It is Washington, DC, in the 1950s, and a race-baiting senator has just been shot on the Senate floor by a young black man. On his deathbed the senator calls out for a mysterious stranger, an elderly black Baptist minister from Georgia, who comes to his side. Their remarkable conversation and the memories it sparks take them back through the senator's life to the deeply buried secrets of their shared past, and finally to the tragic event that first brought them together. A jazz novel, a sermon, a song of praise to the richness of the African-American experience, a showcase for a writer of unsurpassed lyrical gifts, an autobiographical reckoning with Ellison's own life journey, Juneteenth is a major new American myth.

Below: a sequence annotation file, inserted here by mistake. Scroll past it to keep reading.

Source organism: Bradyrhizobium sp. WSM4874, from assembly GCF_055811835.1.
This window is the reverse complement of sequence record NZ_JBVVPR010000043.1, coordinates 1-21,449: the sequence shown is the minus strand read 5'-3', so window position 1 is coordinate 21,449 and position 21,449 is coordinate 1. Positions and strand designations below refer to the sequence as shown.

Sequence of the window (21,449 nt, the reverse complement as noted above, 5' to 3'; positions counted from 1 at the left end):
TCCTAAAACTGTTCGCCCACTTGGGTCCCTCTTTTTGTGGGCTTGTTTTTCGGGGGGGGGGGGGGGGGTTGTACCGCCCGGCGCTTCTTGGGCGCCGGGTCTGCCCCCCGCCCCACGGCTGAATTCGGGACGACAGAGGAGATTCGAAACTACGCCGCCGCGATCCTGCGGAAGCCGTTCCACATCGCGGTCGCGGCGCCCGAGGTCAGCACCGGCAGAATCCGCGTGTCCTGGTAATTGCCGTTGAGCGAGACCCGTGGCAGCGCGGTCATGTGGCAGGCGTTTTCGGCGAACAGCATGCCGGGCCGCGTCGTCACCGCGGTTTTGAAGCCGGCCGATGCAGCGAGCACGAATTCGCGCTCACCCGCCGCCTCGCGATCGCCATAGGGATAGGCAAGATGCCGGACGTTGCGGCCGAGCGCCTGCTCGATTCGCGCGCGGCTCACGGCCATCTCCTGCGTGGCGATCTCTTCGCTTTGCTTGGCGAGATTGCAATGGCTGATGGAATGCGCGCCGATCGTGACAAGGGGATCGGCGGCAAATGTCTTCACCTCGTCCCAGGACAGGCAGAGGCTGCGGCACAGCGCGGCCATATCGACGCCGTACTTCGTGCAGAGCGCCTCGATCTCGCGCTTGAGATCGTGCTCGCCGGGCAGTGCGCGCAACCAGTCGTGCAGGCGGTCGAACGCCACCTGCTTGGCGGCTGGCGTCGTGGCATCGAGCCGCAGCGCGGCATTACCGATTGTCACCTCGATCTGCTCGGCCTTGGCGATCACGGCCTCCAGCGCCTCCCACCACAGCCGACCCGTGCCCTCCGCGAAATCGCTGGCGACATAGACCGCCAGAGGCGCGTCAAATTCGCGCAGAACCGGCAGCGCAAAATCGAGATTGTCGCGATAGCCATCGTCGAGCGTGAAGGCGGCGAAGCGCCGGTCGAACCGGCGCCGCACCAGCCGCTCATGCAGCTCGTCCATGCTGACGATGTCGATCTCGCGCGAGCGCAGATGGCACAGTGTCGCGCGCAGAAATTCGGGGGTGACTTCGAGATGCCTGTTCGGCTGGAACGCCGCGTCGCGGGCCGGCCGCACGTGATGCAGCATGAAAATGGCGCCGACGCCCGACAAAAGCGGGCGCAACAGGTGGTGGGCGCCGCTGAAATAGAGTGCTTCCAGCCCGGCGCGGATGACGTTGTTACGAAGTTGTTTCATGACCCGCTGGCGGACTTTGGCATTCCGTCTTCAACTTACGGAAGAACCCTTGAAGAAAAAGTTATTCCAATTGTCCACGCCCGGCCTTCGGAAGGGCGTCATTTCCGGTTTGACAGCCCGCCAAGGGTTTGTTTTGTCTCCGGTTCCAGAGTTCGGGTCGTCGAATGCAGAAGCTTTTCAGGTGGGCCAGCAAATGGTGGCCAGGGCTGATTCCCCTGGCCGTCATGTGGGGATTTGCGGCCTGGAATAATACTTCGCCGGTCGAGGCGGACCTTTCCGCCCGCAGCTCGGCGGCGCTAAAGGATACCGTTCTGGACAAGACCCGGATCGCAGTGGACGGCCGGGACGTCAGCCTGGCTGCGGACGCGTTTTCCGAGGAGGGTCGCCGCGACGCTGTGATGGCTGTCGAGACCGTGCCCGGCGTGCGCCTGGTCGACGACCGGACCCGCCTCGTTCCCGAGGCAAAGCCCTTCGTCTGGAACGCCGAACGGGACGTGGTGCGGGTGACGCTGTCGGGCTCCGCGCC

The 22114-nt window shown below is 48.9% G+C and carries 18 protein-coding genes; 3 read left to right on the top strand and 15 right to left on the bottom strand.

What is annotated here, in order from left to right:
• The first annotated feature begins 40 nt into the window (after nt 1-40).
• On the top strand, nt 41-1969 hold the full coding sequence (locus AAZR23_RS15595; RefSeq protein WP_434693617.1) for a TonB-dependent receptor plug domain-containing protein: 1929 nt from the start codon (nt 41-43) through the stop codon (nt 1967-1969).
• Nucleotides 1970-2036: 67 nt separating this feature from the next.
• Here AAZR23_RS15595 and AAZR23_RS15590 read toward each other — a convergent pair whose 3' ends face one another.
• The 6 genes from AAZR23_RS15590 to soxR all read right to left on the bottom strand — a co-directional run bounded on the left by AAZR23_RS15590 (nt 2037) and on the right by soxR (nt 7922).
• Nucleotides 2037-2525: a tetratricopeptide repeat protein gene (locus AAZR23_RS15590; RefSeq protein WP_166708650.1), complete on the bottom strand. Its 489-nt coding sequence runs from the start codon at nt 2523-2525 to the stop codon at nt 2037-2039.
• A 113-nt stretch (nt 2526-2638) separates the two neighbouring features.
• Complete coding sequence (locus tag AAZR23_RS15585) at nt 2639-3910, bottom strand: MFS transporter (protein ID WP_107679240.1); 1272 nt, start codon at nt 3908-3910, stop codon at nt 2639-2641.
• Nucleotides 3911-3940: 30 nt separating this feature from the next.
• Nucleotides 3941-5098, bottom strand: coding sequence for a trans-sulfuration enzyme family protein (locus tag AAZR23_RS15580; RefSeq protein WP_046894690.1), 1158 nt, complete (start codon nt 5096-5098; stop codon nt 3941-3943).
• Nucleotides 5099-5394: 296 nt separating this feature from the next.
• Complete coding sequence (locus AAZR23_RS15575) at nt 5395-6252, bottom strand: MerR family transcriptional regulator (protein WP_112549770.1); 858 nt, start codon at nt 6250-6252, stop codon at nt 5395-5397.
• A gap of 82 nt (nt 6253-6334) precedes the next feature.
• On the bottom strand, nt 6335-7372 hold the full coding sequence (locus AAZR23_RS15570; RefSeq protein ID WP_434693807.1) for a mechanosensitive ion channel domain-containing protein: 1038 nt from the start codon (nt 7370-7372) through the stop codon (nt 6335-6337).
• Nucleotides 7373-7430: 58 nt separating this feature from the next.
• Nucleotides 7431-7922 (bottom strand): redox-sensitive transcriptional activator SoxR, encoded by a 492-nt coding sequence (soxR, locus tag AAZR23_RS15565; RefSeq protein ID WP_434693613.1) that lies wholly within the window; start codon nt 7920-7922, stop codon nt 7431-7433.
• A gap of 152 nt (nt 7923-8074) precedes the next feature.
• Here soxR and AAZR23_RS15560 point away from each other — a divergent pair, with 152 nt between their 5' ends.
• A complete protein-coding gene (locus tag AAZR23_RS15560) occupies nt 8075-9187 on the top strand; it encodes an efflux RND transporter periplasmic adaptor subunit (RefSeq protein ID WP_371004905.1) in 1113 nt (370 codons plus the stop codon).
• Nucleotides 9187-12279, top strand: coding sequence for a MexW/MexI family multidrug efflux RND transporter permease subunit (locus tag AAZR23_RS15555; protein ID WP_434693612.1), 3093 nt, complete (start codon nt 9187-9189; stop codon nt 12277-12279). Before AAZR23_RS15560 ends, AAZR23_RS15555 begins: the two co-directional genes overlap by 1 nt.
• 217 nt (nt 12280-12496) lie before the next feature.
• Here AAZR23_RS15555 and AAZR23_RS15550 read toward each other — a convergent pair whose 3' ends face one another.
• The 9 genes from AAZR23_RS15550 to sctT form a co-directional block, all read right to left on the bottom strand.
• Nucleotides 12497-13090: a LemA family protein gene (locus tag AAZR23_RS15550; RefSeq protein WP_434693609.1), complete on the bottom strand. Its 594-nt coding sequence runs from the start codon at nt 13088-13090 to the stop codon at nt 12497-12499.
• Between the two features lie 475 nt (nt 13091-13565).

'Awaited more keenly perhaps than any other [novel] in American literary history.'